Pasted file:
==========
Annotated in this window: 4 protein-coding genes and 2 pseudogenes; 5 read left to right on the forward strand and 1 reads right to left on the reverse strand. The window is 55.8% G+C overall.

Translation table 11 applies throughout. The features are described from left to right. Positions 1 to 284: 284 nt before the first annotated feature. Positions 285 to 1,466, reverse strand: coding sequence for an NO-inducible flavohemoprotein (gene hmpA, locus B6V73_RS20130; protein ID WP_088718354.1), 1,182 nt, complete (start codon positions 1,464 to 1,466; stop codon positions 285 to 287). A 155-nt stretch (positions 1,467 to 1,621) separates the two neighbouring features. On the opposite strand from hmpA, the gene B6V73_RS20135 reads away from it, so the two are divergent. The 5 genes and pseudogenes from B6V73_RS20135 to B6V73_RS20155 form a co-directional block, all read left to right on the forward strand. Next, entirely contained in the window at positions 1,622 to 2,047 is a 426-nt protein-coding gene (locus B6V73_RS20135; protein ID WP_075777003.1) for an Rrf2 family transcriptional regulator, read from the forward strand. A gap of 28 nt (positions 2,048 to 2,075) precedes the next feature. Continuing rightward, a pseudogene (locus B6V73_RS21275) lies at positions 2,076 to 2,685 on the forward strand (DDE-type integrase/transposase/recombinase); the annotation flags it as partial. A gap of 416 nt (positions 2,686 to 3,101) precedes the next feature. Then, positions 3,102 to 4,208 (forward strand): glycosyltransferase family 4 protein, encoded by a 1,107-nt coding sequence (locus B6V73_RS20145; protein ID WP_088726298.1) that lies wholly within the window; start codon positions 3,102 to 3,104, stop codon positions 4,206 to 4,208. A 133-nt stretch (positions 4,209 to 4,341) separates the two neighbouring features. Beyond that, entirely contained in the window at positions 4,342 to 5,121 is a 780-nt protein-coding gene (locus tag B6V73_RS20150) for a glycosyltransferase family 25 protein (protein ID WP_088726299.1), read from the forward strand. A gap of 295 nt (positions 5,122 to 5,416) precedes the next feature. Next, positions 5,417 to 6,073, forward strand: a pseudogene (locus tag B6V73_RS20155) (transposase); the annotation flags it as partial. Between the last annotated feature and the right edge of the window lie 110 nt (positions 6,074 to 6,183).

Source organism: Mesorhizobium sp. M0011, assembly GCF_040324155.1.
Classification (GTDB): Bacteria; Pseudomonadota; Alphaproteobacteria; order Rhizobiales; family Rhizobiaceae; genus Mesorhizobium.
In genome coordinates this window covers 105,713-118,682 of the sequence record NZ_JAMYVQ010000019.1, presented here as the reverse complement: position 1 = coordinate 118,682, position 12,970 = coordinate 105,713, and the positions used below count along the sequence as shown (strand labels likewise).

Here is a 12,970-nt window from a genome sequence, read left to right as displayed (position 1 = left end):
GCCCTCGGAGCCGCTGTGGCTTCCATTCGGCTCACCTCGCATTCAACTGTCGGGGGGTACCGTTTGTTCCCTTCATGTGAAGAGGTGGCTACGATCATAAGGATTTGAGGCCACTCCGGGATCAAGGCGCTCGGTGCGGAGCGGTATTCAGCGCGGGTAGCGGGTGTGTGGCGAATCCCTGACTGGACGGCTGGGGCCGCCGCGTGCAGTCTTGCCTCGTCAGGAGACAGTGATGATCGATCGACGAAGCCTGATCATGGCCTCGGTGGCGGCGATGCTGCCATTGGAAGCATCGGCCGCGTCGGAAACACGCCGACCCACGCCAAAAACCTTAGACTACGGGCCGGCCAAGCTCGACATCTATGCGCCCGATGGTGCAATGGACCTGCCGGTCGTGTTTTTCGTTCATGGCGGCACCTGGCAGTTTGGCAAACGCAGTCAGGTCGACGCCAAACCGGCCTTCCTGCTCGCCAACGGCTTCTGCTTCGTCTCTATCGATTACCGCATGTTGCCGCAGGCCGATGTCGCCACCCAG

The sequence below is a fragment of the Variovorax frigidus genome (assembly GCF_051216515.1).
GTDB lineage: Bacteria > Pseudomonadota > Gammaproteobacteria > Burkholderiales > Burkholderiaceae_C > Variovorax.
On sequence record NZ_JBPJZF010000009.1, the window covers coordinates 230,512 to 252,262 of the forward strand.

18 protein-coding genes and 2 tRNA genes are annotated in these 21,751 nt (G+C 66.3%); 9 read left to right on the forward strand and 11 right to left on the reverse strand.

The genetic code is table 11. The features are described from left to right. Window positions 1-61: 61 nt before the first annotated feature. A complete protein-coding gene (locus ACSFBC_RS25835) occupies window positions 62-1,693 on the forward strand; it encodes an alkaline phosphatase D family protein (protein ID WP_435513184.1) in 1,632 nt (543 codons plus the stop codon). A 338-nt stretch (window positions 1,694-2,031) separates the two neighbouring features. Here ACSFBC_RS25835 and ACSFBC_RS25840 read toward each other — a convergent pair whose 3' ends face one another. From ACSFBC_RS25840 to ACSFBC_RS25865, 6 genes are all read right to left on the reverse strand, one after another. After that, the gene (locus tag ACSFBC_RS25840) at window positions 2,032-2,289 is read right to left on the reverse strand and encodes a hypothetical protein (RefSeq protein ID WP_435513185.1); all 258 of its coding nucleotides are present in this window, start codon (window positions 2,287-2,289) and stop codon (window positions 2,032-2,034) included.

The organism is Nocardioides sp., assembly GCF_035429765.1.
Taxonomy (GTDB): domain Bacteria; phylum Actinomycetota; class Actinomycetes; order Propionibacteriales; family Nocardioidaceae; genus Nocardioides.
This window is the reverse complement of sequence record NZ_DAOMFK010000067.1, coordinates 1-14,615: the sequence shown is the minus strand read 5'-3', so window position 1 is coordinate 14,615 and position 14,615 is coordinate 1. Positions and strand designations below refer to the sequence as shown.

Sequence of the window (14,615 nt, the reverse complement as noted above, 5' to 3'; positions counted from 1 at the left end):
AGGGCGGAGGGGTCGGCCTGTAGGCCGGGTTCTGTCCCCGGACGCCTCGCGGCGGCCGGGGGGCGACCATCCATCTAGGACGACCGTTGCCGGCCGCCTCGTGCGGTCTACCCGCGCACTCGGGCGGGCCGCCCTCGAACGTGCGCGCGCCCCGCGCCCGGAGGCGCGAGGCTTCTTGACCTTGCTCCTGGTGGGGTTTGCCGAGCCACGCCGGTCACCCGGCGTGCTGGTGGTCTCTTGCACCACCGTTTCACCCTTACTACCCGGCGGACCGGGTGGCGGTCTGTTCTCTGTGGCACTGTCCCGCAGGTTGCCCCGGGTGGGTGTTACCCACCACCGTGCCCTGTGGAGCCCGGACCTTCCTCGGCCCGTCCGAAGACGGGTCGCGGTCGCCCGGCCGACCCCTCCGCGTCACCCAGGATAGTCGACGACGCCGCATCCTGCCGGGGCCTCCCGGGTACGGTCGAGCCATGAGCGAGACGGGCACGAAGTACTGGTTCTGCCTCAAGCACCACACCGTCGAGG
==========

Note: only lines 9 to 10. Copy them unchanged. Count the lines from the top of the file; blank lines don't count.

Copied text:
GTDB lineage: Bacteria > Pseudomonadota > Gammaproteobacteria > Burkholderiales > Burkholderiaceae_C > Variovorax.
On sequence record NZ_JBPJZF010000009.1, the window covers coordinates 230,512 to 252,262 of the forward strand.